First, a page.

Sharing directing credit with longtime collaborate Stanley Donen, "On the Town" was vibrant, groundbreaking musical that became an instant hit with audiences and critics. The picture starred Kelly, Frank Sinatra, and Jules Munshin as three sailors who are given 24 hours of shore leave, which they decide to spend enjoying the glitz and glamor of New York City. Along the way, they make the amorous acquaintances of an aspiring dancer (Vera-Ellen) hiding her burlesque job, an aggressive cabbie (Betty Garrett) and an anthropology student (Ann Miller), all of which leads to fun, adventure and lots of song-and-dance. One of the best musicals made by MGM, "On the Town" was the last of three films Kelly appeared in with Sinatra.

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'An American in Paris' – 1951

An American In Paris poster
MGM Home Entertainment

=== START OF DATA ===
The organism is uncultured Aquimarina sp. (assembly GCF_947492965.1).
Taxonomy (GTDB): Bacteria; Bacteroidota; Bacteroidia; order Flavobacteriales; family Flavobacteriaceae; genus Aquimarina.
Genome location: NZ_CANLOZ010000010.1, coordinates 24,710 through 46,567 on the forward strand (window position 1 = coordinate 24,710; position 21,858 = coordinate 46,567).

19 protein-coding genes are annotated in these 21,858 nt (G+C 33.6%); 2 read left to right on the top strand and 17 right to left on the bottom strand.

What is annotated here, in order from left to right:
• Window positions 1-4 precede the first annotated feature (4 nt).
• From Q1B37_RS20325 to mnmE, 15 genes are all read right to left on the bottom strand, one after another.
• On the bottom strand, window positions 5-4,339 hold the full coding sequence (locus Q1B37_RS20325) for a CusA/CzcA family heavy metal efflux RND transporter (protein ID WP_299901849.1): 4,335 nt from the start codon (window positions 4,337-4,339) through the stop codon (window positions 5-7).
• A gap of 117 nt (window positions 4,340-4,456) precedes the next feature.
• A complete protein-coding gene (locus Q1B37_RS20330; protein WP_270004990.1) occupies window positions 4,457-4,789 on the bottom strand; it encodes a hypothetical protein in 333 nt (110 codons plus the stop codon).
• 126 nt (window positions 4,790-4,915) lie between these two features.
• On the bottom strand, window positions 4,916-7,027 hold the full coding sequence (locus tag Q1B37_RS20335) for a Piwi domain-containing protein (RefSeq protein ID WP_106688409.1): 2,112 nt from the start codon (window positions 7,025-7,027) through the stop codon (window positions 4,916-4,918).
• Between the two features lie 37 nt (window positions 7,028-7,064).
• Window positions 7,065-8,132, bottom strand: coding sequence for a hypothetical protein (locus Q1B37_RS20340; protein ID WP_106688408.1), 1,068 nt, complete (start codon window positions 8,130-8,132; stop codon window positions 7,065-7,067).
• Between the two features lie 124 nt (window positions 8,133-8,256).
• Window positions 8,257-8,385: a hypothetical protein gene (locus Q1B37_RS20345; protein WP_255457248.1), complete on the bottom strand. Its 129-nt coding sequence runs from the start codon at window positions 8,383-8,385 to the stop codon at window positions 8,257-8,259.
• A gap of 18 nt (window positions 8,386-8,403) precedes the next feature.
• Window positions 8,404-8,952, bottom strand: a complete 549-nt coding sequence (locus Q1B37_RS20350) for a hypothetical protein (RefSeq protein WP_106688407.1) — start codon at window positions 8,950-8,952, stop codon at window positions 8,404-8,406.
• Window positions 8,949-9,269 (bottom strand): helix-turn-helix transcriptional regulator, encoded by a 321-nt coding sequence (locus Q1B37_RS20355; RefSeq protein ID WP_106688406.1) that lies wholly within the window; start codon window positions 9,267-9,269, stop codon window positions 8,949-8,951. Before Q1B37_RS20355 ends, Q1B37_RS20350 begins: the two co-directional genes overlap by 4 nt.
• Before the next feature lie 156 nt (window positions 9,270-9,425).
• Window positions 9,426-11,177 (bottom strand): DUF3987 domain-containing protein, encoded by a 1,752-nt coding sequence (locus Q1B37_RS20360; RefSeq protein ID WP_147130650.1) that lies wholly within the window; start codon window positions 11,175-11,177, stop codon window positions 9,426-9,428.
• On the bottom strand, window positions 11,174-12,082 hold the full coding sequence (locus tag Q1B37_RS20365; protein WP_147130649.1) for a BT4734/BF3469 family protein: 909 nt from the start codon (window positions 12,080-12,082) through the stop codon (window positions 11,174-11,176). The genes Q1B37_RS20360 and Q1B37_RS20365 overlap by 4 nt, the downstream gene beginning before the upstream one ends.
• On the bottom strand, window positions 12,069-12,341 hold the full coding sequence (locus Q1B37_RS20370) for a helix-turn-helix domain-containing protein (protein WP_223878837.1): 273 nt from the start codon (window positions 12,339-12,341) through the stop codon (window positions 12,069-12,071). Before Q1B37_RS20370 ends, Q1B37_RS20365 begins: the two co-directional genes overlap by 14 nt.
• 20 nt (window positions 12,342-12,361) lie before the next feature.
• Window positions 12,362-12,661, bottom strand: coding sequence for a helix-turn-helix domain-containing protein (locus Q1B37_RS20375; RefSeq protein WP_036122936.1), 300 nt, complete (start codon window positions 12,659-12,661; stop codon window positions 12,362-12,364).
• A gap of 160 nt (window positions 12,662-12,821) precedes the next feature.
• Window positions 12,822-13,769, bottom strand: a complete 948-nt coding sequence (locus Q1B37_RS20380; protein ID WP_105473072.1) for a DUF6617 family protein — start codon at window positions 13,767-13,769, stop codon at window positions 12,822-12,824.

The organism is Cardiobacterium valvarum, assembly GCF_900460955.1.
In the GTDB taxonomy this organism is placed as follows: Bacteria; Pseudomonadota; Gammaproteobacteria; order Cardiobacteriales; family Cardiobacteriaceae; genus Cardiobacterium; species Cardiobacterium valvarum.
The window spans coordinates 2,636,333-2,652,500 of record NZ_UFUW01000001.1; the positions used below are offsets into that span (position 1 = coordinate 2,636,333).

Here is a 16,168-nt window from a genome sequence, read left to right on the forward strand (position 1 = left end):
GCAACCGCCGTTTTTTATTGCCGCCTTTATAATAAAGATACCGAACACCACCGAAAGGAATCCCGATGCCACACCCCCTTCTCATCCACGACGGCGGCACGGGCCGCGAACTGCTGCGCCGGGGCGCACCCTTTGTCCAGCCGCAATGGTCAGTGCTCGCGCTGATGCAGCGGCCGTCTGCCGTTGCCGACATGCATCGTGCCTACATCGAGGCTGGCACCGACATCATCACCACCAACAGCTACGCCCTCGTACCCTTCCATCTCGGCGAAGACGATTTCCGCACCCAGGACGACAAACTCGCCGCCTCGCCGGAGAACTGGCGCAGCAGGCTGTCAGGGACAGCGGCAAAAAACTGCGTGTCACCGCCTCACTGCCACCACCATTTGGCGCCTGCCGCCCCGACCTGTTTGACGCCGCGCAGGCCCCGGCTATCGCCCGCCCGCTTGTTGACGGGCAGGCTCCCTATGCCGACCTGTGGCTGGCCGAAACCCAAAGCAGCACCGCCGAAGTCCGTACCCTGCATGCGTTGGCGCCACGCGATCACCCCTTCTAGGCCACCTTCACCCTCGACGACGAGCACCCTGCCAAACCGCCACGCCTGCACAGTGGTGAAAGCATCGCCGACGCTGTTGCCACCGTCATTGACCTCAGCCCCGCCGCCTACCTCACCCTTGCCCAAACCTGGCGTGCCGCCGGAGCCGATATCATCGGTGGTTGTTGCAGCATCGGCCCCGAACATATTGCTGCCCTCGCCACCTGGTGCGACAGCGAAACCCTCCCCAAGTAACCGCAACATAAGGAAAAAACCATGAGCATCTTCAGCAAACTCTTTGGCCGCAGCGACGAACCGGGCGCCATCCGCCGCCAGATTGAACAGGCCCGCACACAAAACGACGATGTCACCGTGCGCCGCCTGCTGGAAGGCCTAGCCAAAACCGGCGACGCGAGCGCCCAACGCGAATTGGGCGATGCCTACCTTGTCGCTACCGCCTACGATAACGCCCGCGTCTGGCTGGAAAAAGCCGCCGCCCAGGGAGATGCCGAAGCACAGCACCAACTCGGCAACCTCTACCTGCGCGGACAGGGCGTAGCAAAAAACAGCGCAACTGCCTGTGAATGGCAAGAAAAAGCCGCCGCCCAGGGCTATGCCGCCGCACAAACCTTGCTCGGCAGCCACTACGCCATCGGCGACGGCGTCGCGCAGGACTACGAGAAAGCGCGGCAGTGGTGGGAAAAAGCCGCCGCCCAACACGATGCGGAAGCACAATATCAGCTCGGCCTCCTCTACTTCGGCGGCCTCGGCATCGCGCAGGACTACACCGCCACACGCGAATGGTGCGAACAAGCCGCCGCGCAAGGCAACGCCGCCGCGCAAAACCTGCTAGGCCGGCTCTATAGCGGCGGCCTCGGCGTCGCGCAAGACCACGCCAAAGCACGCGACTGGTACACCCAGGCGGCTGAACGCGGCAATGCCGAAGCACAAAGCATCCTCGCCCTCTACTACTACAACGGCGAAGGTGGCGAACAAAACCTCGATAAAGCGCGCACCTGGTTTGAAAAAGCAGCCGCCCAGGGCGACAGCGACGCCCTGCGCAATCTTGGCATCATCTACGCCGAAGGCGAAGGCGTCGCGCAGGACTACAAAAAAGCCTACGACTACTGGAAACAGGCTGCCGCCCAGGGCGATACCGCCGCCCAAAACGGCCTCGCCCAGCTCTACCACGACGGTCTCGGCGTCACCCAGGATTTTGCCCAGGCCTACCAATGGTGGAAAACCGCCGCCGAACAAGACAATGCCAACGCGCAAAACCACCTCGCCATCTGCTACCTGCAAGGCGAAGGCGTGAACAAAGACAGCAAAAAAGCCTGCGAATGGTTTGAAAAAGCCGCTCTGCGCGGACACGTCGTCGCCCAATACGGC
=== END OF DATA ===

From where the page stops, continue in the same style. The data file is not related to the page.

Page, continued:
Having already become a major Hollywood star, Kelly cemented his stature as the king of the musical with "An American in Paris." Vincente Minnelli’s lush George Gershwin-inspired tale featured Kelly as Jerry Milligan, a starving artist living in The City of Light. Taken on by a wealthy patroness (Nina Foch), who becomes something more, Jerry sets his sights on fame and the love interest (Leslie Caron) of a popular nightclub performer (Georges Guetary). Though thin on plot, "An American in Paris" features great dance numbers set to Gershwin tunes like “I Got Rhythm” and “’S Wonderful,” and ends with an elaborate 16-minute ballet number that’s worth the price of admission alone. All told, the film ranks high on the list of Kelly musicals alongside "On the Town" and "Singin’ in the Rain."

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'Singin' in the Rain' – 1952

Singing in the Rain Poster
MGM Home Entertainment